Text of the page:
The Royal Canadian Mounted Police has arrested a 19-year-old Canadian in relation to the Heartbleed security breach.
Stephen Arthuro Solis-Reyes from London, Ontario was accused of using Heartbleed to steal confidential taxpayer data from the Canada Revenue Agency Web site. The RCMP alleged Mr Solis-Reyes stole 900 social insurance numbers.
Mr Solis-Reyes faces one count of unauthorized use of a computer and one count of mischief in relation to data.
"The RCMP treated this breach of security as a high priority case and mobilized the necessary resources to resolve the matter as quickly as possible," Gilles Michaud, Assistant Commissioner, said in a statement.
"Investigators . . . have been working tirelessly over the last four days analyzing data, following leads, conducting interviews, obtaining and executing legal authorizations and liaising with our partners."
But Faisal Joseph, counsel of the accused, blasted the RCMP over the way the body arrested Mr Solis-Reyes.
Mr Joseph told the London Free Press his client was held in a police station without access to counsel for six hours.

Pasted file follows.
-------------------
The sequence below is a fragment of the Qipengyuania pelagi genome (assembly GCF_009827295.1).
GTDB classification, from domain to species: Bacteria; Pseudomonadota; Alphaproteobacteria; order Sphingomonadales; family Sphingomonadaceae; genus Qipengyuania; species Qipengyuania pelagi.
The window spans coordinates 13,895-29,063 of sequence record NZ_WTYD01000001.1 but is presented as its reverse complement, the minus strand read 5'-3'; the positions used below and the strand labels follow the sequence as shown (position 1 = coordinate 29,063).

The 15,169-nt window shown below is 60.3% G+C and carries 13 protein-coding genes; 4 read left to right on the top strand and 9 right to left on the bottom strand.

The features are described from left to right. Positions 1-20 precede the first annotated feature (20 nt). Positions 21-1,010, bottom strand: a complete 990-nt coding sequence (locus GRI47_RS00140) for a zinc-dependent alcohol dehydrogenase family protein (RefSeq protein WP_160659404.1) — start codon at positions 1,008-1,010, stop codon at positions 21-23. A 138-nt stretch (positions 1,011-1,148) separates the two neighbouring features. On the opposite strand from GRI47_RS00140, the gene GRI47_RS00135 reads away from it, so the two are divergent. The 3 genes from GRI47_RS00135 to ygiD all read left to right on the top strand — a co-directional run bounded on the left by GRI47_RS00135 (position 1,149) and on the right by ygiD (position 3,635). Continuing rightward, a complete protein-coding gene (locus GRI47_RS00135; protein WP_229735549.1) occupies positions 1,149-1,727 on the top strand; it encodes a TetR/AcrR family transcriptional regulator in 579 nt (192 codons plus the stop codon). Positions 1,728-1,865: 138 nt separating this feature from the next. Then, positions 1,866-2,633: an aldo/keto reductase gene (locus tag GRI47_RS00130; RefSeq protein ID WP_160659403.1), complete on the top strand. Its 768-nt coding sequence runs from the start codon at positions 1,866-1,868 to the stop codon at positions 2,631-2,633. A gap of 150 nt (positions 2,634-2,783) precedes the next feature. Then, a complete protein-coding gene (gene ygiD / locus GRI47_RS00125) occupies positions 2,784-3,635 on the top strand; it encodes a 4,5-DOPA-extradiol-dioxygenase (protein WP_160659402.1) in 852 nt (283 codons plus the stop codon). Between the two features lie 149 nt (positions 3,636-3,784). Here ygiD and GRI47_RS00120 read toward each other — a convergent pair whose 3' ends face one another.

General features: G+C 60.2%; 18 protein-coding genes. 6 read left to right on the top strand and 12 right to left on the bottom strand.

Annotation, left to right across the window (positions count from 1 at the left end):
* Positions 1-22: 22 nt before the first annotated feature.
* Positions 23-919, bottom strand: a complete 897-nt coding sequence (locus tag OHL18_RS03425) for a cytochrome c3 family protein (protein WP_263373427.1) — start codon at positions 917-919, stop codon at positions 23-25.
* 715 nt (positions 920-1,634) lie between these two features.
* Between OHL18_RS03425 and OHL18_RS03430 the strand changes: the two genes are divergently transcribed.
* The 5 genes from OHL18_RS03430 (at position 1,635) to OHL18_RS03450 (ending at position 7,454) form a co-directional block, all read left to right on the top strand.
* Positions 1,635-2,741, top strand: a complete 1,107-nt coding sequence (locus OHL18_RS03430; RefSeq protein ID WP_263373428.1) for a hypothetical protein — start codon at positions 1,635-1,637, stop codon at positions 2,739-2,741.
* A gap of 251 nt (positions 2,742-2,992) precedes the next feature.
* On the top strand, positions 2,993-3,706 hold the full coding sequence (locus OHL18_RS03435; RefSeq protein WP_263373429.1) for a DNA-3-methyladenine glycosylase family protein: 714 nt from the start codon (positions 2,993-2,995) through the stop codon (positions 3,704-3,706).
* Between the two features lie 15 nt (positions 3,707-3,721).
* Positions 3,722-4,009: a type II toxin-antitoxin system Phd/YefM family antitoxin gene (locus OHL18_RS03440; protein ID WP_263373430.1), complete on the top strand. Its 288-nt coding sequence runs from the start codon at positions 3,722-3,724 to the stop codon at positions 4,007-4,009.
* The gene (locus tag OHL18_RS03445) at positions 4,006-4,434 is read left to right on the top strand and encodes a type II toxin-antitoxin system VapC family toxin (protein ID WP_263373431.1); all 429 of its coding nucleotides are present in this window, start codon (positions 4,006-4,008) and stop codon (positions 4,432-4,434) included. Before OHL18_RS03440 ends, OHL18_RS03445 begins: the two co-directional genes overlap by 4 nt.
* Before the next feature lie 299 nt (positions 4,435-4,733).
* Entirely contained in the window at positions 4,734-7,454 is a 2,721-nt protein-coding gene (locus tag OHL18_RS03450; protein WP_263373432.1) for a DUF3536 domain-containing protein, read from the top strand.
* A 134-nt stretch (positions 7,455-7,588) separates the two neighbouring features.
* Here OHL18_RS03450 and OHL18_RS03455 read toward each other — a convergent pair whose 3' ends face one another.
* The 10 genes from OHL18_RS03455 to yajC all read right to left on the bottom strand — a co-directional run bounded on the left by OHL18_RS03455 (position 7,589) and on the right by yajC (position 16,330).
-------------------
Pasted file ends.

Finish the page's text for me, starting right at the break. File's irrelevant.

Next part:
Mr Solis-Reyes, a computer science student of Western University, was a "gifted" man whom the RCMP turned into a "national spectacle," Mr Joseph said.
"They know he is starting to write exams on Thursday. They know this is a national story. They threatened to go public with this to humiliate and embarrass him. They know this kid has an A average and they know he does well in school," Mr Joseph told the London Free Press.
"I just think it is totally inappropriate to try to destroy a kid's life before he even has an opportunity to speak to a lawyer and get legal advice. And now they're going to make a national spectacle out of him."
Mr Solis-Reyes is scheduled to appear in an Ottawa court on July 17.
"It is believed that [Mr] Solis-Reyes was able to extract private information held by CRA by exploiting the vulnerability known as the Heartbleed bug," the RCMP said in a statement.
Revealed to the public a week ako, the Heartbleed bug exploits a flaw in OpenSSL - a cryptographic software library used by services to keep data transmissions private.
However, the exploit has been open for two years before it was discovered. Experts warned more data may have already been stolen and that Mr Solis-Reyes was just the latest to have probably tinkered with it.
"Keep in mind that this is a vulnerability that, from what we've known, has existed for about two years now," Adam Molnar, a post-doctoral fellow with the Surveillance Studies Centre at Queen's University, told Montreal Gazette.
"And so there is every reason to believe that there is more information that has been compromised. We're not just talking about information from within CRA, we are talking about a lot of other services that Canadians use."